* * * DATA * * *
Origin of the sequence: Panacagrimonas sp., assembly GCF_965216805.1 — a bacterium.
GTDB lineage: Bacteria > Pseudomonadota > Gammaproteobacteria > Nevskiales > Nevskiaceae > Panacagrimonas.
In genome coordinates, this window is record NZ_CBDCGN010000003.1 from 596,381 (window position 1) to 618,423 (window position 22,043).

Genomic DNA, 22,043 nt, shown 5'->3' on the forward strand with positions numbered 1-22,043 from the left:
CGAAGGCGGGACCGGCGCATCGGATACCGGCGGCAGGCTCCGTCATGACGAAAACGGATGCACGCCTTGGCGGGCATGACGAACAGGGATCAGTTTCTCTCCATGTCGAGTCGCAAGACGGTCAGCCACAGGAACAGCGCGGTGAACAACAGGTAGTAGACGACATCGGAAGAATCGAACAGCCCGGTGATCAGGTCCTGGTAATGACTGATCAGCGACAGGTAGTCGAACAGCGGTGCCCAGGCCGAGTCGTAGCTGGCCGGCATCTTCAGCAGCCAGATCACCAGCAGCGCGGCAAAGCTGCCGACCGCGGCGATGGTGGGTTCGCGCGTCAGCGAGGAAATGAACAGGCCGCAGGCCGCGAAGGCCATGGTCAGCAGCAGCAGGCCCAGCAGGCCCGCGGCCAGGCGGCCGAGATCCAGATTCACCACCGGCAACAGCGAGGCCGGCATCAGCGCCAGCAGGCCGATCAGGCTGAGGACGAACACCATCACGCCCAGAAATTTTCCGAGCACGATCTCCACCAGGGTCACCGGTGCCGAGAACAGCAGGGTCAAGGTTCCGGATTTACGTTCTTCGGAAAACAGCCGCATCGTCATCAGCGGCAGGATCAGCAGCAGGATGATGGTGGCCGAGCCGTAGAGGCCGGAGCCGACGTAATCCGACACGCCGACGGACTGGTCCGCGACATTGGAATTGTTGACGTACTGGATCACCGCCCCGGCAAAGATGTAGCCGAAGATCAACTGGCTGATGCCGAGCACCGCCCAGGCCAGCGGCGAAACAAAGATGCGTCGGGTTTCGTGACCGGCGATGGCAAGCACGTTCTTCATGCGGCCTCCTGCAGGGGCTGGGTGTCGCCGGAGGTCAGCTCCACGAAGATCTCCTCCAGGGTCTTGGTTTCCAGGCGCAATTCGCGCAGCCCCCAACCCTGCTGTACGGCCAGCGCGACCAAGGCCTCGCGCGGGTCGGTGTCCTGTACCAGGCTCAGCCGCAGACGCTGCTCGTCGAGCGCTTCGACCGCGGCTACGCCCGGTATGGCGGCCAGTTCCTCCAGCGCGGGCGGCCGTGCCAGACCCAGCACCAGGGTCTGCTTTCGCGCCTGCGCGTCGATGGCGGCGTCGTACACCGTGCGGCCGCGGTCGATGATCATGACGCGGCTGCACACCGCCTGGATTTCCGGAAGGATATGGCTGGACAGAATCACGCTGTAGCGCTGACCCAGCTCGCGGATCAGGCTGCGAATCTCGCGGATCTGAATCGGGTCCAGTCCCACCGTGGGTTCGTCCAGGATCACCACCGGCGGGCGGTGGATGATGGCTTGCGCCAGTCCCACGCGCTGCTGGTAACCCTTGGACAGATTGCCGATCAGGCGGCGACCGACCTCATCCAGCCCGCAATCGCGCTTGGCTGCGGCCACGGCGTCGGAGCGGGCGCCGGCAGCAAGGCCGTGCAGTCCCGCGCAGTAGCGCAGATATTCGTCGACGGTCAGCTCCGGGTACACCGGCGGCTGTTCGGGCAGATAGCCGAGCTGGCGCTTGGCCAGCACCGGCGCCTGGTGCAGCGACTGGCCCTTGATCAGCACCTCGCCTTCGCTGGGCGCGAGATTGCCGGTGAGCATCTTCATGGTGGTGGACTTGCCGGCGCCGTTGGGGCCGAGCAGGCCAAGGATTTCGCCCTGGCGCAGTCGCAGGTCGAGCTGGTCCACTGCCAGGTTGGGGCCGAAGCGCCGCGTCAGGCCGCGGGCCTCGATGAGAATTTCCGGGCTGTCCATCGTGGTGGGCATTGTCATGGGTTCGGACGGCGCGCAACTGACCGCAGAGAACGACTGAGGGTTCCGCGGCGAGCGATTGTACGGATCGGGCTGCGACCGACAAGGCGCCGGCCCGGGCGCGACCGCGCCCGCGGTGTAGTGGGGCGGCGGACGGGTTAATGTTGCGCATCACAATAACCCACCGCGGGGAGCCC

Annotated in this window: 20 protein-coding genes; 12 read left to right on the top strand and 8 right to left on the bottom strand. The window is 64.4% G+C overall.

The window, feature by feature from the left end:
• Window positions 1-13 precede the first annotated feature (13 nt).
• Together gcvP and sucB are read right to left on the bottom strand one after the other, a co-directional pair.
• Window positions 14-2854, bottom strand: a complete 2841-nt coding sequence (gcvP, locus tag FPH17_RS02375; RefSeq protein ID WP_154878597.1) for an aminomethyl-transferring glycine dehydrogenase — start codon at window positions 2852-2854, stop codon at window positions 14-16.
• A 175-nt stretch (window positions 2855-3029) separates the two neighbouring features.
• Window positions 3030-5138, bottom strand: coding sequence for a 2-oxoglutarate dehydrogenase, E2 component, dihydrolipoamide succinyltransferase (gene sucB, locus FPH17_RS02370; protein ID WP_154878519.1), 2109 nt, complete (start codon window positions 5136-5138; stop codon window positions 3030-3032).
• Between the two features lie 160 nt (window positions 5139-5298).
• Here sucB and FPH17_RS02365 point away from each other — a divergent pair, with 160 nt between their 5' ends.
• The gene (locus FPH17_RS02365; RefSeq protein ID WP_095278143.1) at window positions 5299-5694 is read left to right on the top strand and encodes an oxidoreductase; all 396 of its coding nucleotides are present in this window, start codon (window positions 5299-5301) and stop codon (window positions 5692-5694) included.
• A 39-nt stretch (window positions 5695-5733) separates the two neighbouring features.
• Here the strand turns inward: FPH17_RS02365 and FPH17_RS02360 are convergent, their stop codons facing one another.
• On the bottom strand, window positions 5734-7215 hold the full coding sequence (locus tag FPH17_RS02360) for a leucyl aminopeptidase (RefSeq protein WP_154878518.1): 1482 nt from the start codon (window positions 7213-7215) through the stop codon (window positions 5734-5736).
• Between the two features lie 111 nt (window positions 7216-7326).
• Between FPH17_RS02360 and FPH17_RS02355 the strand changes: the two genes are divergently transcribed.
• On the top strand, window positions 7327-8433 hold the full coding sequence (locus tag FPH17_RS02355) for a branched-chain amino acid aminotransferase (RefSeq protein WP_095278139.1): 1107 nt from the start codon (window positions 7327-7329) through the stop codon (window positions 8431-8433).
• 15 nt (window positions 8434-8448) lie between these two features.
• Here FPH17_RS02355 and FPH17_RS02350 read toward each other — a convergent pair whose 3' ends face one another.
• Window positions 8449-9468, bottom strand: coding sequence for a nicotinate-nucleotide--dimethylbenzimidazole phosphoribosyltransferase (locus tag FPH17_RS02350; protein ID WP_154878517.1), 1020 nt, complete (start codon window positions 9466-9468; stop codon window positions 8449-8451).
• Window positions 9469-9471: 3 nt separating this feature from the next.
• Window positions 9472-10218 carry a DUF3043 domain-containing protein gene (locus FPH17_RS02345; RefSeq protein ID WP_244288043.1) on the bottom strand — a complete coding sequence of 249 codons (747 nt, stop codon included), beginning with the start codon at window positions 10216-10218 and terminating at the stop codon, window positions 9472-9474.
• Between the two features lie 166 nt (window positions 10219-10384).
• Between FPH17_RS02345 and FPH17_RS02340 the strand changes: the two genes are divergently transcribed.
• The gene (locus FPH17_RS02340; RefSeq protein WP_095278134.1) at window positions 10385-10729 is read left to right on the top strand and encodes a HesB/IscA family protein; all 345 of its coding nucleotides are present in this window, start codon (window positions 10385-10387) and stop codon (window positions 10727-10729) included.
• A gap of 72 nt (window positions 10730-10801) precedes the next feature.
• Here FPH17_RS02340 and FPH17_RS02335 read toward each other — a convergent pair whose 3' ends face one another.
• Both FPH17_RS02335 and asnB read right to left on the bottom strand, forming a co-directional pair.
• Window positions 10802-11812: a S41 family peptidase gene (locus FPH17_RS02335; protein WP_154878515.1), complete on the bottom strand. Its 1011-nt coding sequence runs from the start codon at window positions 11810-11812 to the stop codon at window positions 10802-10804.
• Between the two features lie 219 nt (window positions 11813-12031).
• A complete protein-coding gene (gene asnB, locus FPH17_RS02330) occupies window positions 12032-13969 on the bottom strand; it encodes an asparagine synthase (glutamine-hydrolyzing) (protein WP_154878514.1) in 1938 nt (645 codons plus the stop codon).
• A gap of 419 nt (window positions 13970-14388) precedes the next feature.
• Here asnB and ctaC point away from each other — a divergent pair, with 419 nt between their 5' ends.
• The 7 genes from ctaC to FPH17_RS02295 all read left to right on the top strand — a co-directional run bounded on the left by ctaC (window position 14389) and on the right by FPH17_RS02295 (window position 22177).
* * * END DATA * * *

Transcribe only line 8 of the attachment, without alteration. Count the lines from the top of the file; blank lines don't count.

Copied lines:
• Window positions 1-13 precede the first annotated feature (13 nt).